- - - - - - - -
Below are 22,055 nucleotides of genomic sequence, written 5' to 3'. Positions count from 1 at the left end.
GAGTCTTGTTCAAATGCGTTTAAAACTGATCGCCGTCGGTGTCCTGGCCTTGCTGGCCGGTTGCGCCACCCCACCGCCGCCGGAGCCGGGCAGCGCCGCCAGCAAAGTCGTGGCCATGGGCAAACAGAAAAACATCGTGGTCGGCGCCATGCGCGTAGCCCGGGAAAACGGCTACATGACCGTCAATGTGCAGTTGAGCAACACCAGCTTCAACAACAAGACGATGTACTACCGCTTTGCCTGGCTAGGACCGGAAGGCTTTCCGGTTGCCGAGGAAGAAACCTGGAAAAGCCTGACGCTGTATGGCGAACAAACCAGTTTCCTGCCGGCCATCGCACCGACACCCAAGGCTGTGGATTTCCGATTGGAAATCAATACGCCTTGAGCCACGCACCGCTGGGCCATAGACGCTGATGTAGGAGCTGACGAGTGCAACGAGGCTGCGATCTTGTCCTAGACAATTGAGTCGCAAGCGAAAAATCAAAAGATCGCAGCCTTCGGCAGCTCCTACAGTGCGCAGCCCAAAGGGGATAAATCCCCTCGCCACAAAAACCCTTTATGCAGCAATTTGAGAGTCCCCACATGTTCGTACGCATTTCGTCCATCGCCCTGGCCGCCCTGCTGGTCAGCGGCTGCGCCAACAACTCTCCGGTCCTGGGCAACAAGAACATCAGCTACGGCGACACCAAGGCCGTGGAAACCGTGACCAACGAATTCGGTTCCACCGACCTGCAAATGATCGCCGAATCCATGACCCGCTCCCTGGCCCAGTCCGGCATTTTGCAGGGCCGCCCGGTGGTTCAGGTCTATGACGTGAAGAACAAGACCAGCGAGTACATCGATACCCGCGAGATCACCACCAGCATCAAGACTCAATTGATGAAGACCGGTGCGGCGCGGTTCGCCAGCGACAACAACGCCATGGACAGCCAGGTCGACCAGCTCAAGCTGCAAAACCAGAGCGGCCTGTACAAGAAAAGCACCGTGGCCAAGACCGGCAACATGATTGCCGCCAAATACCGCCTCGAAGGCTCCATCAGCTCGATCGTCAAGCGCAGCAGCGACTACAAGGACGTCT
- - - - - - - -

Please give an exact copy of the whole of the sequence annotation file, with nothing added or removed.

Below are 22,055 nucleotides of genomic sequence, written 5' to 3'. Positions count from 1 at the left end.
GAGTCTTGTTCAAATGCGTTTAAAACTGATCGCCGTCGGTGTCCTGGCCTTGCTGGCCGGTTGCGCCACCCCACCGCCGCCGGAGCCGGGCAGCGCCGCCAGCAAAGTCGTGGCCATGGGCAAACAGAAAAACATCGTGGTCGGCGCCATGCGCGTAGCCCGGGAAAACGGCTACATGACCGTCAATGTGCAGTTGAGCAACACCAGCTTCAACAACAAGACGATGTACTACCGCTTTGCCTGGCTAGGACCGGAAGGCTTTCCGGTTGCCGAGGAAGAAACCTGGAAAAGCCTGACGCTGTATGGCGAACAAACCAGTTTCCTGCCGGCCATCGCACCGACACCCAAGGCTGTGGATTTCCGATTGGAAATCAATACGCCTTGAGCCACGCACCGCTGGGCCATAGACGCTGATGTAGGAGCTGACGAGTGCAACGAGGCTGCGATCTTGTCCTAGACAATTGAGTCGCAAGCGAAAAATCAAAAGATCGCAGCCTTCGGCAGCTCCTACAGTGCGCAGCCCAAAGGGGATAAATCCCCTCGCCACAAAAACCCTTTATGCAGCAATTTGAGAGTCCCCACATGTTCGTACGCATTTCGTCCATCGCCCTGGCCGCCCTGCTGGTCAGCGGCTGCGCCAACAACTCTCCGGTCCTGGGCAACAAGAACATCAGCTACGGCGACACCAAGGCCGTGGAAACCGTGACCAACGAATTCGGTTCCACCGACCTGCAAATGATCGCCGAATCCATGACCCGCTCCCTGGCCCAGTCCGGCATTTTGCAGGGCCGCCCGGTGGTTCAGGTCTATGACGTGAAGAACAAGACCAGCGAGTACATCGATACCCGCGAGATCACCACCAGCATCAAGACTCAATTGATGAAGACCGGTGCGGCGCGGTTCGCCAGCGACAACAACGCCATGGACAGCCAGGTCGACCAGCTCAAGCTGCAAAACCAGAGCGGCCTGTACAAGAAAAGCACCGTGGCCAAGACCGGCAACATGATTGCCGCCAAATACCGCCTCGAAGGCTCCATCAGCTCGATCGTCAAGCGCAGCAGCGACTACAAGGACGTCT